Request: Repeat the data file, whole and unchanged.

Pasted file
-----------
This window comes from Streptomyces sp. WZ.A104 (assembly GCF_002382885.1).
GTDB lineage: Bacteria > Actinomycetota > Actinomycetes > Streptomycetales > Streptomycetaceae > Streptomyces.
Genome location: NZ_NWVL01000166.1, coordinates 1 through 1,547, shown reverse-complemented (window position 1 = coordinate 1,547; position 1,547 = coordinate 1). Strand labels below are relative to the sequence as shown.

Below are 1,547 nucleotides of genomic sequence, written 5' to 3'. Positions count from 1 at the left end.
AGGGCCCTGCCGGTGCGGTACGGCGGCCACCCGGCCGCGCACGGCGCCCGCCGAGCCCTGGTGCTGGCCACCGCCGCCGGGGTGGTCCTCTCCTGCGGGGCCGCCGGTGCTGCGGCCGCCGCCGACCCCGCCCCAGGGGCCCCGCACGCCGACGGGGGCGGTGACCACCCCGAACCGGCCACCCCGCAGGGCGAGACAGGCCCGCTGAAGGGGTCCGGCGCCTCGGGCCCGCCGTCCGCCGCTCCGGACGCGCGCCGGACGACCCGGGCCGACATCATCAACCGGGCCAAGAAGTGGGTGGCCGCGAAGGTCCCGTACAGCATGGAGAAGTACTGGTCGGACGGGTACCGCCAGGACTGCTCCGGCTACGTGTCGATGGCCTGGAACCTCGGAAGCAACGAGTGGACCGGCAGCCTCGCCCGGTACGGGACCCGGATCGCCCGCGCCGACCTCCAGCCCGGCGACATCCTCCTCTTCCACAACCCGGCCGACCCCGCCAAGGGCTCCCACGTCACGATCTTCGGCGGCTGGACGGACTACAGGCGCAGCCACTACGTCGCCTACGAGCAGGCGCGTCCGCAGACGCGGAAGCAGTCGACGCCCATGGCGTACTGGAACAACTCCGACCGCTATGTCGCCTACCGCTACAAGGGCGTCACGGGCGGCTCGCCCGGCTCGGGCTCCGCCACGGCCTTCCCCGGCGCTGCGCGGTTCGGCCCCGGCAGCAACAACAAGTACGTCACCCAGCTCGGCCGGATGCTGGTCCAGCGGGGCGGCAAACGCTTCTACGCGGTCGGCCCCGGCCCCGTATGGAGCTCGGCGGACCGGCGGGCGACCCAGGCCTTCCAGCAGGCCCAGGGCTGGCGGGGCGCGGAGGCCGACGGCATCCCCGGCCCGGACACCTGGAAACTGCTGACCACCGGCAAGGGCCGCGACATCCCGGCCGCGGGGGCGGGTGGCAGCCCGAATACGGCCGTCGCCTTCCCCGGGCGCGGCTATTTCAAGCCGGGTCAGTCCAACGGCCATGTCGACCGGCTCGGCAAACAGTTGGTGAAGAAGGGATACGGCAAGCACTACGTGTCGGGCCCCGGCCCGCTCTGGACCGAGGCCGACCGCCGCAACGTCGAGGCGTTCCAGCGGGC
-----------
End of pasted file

This window comes from Streptomyces sp. WZ.A104 (assembly GCF_002382885.1).
GTDB lineage: Bacteria > Actinomycetota > Actinomycetes > Streptomycetales > Streptomycetaceae > Streptomyces.
Genome location: NZ_NWVL01000166.1, coordinates 1 through 1,547, shown reverse-complemented (window position 1 = coordinate 1,547; position 1,547 = coordinate 1). Strand labels below are relative to the sequence as shown.

Below are 1,547 nucleotides of genomic sequence, written 5' to 3'. Positions count from 1 at the left end.
AGGGCCCTGCCGGTGCGGTACGGCGGCCACCCGGCCGCGCACGGCGCCCGCCGAGCCCTGGTGCTGGCCACCGCCGCCGGGGTGGTCCTCTCCTGCGGGGCCGCCGGTGCTGCGGCCGCCGCCGACCCCGCCCCAGGGGCCCCGCACGCCGACGGGGGCGGTGACCACCCCGAACCGGCCACCCCGCAGGGCGAGACAGGCCCGCTGAAGGGGTCCGGCGCCTCGGGCCCGCCGTCCGCCGCTCCGGACGCGCGCCGGACGACCCGGGCCGACATCATCAACCGGGCCAAGAAGTGGGTGGCCGCGAAGGTCCCGTACAGCATGGAGAAGTACTGGTCGGACGGGTACCGCCAGGACTGCTCCGGCTACGTGTCGATGGCCTGGAACCTCGGAAGCAACGAGTGGACCGGCAGCCTCGCCCGGTACGGGACCCGGATCGCCCGCGCCGACCTCCAGCCCGGCGACATCCTCCTCTTCCACAACCCGGCCGACCCCGCCAAGGGCTCCCACGTCACGATCTTCGGCGGCTGGACGGACTACAGGCGCAGCCACTACGTCGCCTACGAGCAGGCGCGTCCGCAGACGCGGAAGCAGTCGACGCCCATGGCGTACTGGAACAACTCCGACCGCTATGTCGCCTACCGCTACAAGGGCGTCACGGGCGGCTCGCCCGGCTCGGGCTCCGCCACGGCCTTCCCCGGCGCTGCGCGGTTCGGCCCCGGCAGCAACAACAAGTACGTCACCCAGCTCGGCCGGATGCTGGTCCAGCGGGGCGGCAAACGCTTCTACGCGGTCGGCCCCGGCCCCGTATGGAGCTCGGCGGACCGGCGGGCGACCCAGGCCTTCCAGCAGGCCCAGGGCTGGCGGGGCGCGGAGGCCGACGGCATCCCCGGCCCGGACACCTGGAAACTGCTGACCACCGGCAAGGGCCGCGACATCCCGGCCGCGGGGGCGGGTGGCAGCCCGAATACGGCCGTCGCCTTCCCCGGGCGCGGCTATTTCAAGCCGGGTCAGTCCAACGGCCATGTCGACCGGCTCGGCAAACAGTTGGTGAAGAAGGGATACGGCAAGCACTACGTGTCGGGCCCCGGCCCGCTCTGGACCGAGGCCGACCGCCGCAACGTCGAGGCGTTCCAGCGGGC